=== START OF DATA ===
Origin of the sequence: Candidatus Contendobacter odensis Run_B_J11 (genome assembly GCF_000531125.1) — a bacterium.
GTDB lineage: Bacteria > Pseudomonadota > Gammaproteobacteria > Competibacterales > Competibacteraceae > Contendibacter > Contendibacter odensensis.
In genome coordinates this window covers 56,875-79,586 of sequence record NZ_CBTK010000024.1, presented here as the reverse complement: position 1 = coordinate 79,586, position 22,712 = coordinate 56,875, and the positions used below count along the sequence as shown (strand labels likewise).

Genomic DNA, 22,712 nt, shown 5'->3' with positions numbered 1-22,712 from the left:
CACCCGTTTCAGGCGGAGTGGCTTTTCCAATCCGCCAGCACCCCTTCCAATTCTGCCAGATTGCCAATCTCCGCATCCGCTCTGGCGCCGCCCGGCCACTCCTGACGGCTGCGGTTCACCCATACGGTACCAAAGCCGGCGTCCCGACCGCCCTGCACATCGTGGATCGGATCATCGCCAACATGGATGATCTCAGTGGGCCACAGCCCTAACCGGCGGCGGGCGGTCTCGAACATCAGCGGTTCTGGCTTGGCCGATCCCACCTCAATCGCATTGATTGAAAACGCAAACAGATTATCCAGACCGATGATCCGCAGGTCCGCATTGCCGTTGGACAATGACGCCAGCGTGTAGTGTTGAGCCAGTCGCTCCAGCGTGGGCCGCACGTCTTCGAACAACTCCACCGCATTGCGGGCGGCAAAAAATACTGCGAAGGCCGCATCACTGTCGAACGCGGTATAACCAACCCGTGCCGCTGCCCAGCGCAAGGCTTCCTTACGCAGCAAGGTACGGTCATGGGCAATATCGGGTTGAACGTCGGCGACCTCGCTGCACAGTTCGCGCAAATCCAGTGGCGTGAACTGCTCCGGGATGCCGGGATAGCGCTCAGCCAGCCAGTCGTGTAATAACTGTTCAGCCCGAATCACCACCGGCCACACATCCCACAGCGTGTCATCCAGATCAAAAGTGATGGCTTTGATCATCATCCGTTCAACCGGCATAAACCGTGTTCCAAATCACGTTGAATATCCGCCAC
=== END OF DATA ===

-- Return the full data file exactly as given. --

Origin of the sequence: Candidatus Contendobacter odensis Run_B_J11 (genome assembly GCF_000531125.1) — a bacterium.
GTDB lineage: Bacteria > Pseudomonadota > Gammaproteobacteria > Competibacterales > Competibacteraceae > Contendibacter > Contendibacter odensensis.
In genome coordinates this window covers 56,875-79,586 of sequence record NZ_CBTK010000024.1, presented here as the reverse complement: position 1 = coordinate 79,586, position 22,712 = coordinate 56,875, and the positions used below count along the sequence as shown (strand labels likewise).

Genomic DNA, 22,712 nt, shown 5'->3' with positions numbered 1-22,712 from the left:
CACCCGTTTCAGGCGGAGTGGCTTTTCCAATCCGCCAGCACCCCTTCCAATTCTGCCAGATTGCCAATCTCCGCATCCGCTCTGGCGCCGCCCGGCCACTCCTGACGGCTGCGGTTCACCCATACGGTACCAAAGCCGGCGTCCCGACCGCCCTGCACATCGTGGATCGGATCATCGCCAACATGGATGATCTCAGTGGGCCACAGCCCTAACCGGCGGCGGGCGGTCTCGAACATCAGCGGTTCTGGCTTGGCCGATCCCACCTCAATCGCATTGATTGAAAACGCAAACAGATTATCCAGACCGATGATCCGCAGGTCCGCATTGCCGTTGGACAATGACGCCAGCGTGTAGTGTTGAGCCAGTCGCTCCAGCGTGGGCCGCACGTCTTCGAACAACTCCACCGCATTGCGGGCGGCAAAAAATACTGCGAAGGCCGCATCACTGTCGAACGCGGTATAACCAACCCGTGCCGCTGCCCAGCGCAAGGCTTCCTTACGCAGCAAGGTACGGTCATGGGCAATATCGGGTTGAACGTCGGCGACCTCGCTGCACAGTTCGCGCAAATCCAGTGGCGTGAACTGCTCCGGGATGCCGGGATAGCGCTCAGCCAGCCAGTCGTGTAATAACTGTTCAGCCCGAATCACCACCGGCCACACATCCCACAGCGTGTCATCCAGATCAAAAGTGATGGCTTTGATCATCATCCGTTCAACCGGCATAAACCGTGTTCCAAATCACGTTGAATATCCGCCAC